Average inbreeding coefficient levels of less than 5% within a breeding program are considered low, with inbreeding levels of 5 – 10% generally considered more moderate levels of inbreeding and warranting more careful management (Burrow, H.M, (1993).
Holsteins 26% and for Ayrshires 47%
A few lines of beef cattle and swine that have undergone intense inbreeding for 40 to 50 years have average inbreeding coefficients of .5 to .6 (50-60%). This is accomplished by many generations of brother-sister or parent-offspring matings; therefore, an inbreeding coefficient over .5 is unlikely in a seedstock herd of beef cattle. The Line 1 Hereford cattle developed at the Montana research station would be an example of an inbred line of cattle (David S. Buchanan Oklahoma State).
In most beef cattle breed societies, the vast majority of animals have an inbreeding coefficient of less than 10%, inbreeding coefficients over 30% are unusual.
In a comparison with COI in other breeds, 5 - 6.5% is the commonly accepted ideal COI for transmission of good traits without deleterious effects. The UK Kennel Club breed target COI is 6.5%, with a much higher average in many breeds (9.6% in registered Yorkies). It’s common for purebred cats to have COIs of 30%. Thoroughbreds are usually less than 5%, which is 4-5 generations between parents or the equivalent of first cousins. This is considered the ideal threshold to avoid Inbreeding Depression as recommended by the USDA, EU, and various breed associations worldwide.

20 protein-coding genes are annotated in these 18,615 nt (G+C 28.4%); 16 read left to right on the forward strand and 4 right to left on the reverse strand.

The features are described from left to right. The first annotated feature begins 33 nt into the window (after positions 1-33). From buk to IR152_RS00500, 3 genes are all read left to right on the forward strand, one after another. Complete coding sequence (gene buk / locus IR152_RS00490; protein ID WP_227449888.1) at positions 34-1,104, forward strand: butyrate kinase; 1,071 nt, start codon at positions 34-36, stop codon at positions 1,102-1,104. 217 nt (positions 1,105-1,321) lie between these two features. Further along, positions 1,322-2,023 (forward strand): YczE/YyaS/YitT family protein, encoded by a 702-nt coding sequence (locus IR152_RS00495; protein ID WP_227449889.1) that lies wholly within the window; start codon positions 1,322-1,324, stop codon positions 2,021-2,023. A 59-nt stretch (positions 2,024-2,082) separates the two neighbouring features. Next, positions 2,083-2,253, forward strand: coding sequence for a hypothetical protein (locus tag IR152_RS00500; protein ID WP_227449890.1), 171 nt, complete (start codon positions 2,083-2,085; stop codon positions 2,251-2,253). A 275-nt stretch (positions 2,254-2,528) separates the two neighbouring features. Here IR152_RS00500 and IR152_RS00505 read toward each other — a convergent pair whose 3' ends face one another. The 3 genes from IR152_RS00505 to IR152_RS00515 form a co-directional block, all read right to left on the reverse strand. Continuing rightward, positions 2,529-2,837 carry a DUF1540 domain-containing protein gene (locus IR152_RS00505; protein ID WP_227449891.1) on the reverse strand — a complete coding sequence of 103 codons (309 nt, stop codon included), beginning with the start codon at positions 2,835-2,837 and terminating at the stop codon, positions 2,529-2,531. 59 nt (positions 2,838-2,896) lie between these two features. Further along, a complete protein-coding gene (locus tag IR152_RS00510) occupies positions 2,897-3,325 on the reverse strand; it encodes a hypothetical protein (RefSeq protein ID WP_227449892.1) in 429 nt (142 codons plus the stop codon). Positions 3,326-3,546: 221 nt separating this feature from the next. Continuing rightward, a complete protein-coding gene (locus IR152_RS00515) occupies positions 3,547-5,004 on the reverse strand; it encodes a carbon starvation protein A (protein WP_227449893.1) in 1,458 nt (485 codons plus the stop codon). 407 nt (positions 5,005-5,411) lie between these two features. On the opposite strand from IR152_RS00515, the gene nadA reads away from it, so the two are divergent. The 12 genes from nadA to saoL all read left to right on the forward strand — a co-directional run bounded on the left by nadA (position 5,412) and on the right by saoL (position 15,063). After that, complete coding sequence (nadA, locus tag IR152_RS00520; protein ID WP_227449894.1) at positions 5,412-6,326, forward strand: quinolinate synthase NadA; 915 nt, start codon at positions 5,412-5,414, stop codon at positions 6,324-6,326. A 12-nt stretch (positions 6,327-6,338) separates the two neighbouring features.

The IYAK Population has a COI of the 5th Degree (.033 - .056). The average COI for the IYAK herd is 3.3%. The data from the IYAK population tested, demonstrates there is currently no “bottleneck” and currently no known clustering of inbreeding at a given ranch. It is a testament to the line-breeding practices of IYAK. These yakers have been skilled and diligent. It is important to continue successful line-breeding practices, which will allow a healthy and diverse IYAK population for many decades to come (see Successful Line-Breeding in Yak).
Bovine Genetic Disease Mutations
All Bovine Disease and Trait Mutants are the result of cattle hybridization and increase the likelihood of hybrid variants. These additional markers will be used in conjunction with the markers for Cattle Introgression when hybridization is in question.